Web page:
笔译(中译英)原文:

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笔译(英译中)

原文:

The Chinese are comparatively a temperate people. This is owing principally to the universal use of tea, but also to taking their arrack very warm and at their meals, rather than to any notions of sobriety or dislike of spirits. A little of it flushes their faces, mounts into their heads, and induces them when flustered to remain in the house to conceal the suffusion, although they may not be really drunk. This liquor is known as toddy, arrack, saki, tsiu, and other names in Eastern Asia, and is distilled from the yeasty liquor in which boiled rice has fermented under pressure many days. Only one distillation is made for common liquor, but when more strength is wanted, it is distilled two or three times, and it is this strong spirit alone which is rightly called samshu, a word meaning ‘thrice fired.’ Chinese moralists have always inveighed against the use of spirits, and the name of Í-tih, the reputed inventor of the deleterious drink, more than two thousand years before Christ, has been handed down with opprobrium, as he was himself banished by the great Yu for his discovery. 

The Shu King contains a discourse by the Lord of Chau on the abuse of spirits. His speech to his brother Fung, B.C. 1120, is the oldest temperance address on record, even earlier than the words of Solomon in the Proverbs. “When your reverendfather, King Wăn, founded our kingdom in the western region, he delivered announcements and cautions to the princes of the various states, their officers, assistants, and managers of affairs, saying, ‘For sacrifices spirits should be employed. …… further, the ruin of the feudal states, small and great, may be traced to this one sin, the free use of spirits.’ King Wăn admonished and instructed the young and those in office managing public affairs, that they should not habitually drink spirits.”

The general and local festivals of the Chinese are numerous, among which the first three days of the year, one or two about the middle of April to worship at the tombs, the two solstices, and the festival of dragon-boats, are common days of relaxation and merry-making, only on the first, however, are the shops shut and business suspended.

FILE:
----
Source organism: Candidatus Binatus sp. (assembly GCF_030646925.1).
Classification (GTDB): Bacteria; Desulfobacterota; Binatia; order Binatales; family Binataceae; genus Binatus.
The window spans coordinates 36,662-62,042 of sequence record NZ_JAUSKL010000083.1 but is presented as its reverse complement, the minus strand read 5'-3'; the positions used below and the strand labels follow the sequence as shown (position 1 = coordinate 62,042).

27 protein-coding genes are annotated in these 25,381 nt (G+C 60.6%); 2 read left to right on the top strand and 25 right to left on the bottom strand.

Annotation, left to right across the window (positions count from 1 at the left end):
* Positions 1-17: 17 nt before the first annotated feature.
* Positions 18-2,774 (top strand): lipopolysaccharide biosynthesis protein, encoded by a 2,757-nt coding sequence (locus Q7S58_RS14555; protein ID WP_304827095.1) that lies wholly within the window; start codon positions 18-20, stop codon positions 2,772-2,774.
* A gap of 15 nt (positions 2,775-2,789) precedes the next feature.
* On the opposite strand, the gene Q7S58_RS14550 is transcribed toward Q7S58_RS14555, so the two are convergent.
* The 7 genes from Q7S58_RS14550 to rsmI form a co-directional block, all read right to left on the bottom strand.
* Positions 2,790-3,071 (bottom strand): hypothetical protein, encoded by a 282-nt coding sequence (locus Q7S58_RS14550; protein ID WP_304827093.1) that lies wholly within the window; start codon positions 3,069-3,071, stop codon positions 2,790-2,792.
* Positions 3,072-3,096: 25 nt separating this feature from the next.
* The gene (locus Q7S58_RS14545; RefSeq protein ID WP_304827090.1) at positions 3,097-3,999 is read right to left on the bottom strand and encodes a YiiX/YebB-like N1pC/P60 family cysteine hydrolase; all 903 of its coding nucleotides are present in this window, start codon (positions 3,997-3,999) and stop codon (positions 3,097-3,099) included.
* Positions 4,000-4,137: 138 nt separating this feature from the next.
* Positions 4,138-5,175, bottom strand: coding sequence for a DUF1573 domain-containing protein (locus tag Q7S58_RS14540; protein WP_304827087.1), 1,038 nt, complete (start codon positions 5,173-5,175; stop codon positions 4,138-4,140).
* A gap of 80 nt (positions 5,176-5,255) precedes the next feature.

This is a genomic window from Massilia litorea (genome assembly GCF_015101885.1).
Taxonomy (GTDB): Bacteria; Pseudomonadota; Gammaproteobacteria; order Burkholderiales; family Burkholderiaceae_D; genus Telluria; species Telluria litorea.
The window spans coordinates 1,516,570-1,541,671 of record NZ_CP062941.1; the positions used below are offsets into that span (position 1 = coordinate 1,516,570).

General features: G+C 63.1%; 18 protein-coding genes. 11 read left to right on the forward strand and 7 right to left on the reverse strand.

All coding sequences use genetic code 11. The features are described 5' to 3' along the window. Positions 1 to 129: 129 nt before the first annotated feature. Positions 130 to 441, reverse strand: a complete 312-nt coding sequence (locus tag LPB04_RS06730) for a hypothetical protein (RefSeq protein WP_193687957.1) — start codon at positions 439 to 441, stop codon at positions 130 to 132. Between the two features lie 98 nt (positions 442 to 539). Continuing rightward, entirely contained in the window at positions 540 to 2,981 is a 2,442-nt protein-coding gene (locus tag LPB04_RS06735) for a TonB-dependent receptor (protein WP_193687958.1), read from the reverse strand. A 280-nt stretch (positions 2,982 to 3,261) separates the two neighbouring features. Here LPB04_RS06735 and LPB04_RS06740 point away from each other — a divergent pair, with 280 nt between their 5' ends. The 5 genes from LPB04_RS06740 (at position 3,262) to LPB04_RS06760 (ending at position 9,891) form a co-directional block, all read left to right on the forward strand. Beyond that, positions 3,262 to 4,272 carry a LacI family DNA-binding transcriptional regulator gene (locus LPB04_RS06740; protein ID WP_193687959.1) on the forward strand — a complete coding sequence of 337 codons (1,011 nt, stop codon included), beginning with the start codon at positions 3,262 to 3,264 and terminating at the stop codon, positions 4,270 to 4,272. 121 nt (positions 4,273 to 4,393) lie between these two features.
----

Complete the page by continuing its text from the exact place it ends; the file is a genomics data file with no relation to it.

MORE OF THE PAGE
The return of the year is an occasion of unbounded festivity and hilarity, as if the whole population threw off the old year with a shout, and clothed themselves in the new with their change of garments. The evidences of the approach of this chief festival appear some weeks previous. The principal streets are lined with tables, upon which articles of dress, furniture, and fancy are disposed for sale in the most attractive manner. Necessity compels many to dispose of certain of their treasures or superfluous things at this season, and sometimes exceedingly curious bits of bric-a-brac, long laid up in families, can be procured at a cheap rate.

A still more praiseworthy custom attending this season is that of settling accounts and paying debts; shopkeepers are kept busy waiting upon their customers, and creditors urge their debtors to arrange these important matters. No debt is allowed to overpass new year without a settlement or satisfactory arrangement, if it can be avoided; and those whose liabilities altogether exceed their means are generally at this season obliged to wind up their concerns and give all their available property into the hands of their creditors.

De Guignes mentions one expedient to oblige a man to pay his debts at this season, which is to carry off the door of his shop or house, for then his premises and person will be exposed to the entrance and anger of all hungry and malicious demons prowling around the streets, and happiness no more revisit his abode; to avoid this he is fain to arrange his accounts. It is a common practice among devout persons to settle with the gods, and on new year’s eve, the temples are unusually thronged by devotees, both male and female, rich and poor. Some persons fast and engage the priests to intercede for them that their sins may be pardoned, while they prostrate themselves before the images amidst the din of gongs, drums, and bells, and thus clear off the old score. 

At Canton, some are busy pasting the five slips upon their lintels, signifying their desire that the five blessings which constitute the sum of all human felicity (namely, longevity, riches, health, love of virtue, and a natural death) may be their favored portion. Such sentences as “May the five blessings visit this door,” “May heaven send down happiness,” “May rich customers ever enter this door,” are placed above them; and the doorposts are adorned with others on plain or gold sprinkled red paper, making the entrance quite picturesque. In the hall are suspended scrolls more or less costly, containing antithetical sentences carefully chosen. A literary man would have, for instance, a distich like the following:

May I be so learned as to secrete in my mind three myriads of volumes.

May I know the affairs of the world for six thousand years.

A shopkeeper adorns his door with those relating to trade:

May profits be like the morning sun rising on the clouds.

May wealth increase like the morning tide which brings the rain.

Hold on to benevolence and rectitude in all your trading 

The influence of these mottoes, and countless others like them which are constantly seen in the streets, shops, and dwellings throughout the land, is inestimable. Generally it is for good, and as a large proportion are in the form of petition or wish, they show the moral feeling of the people.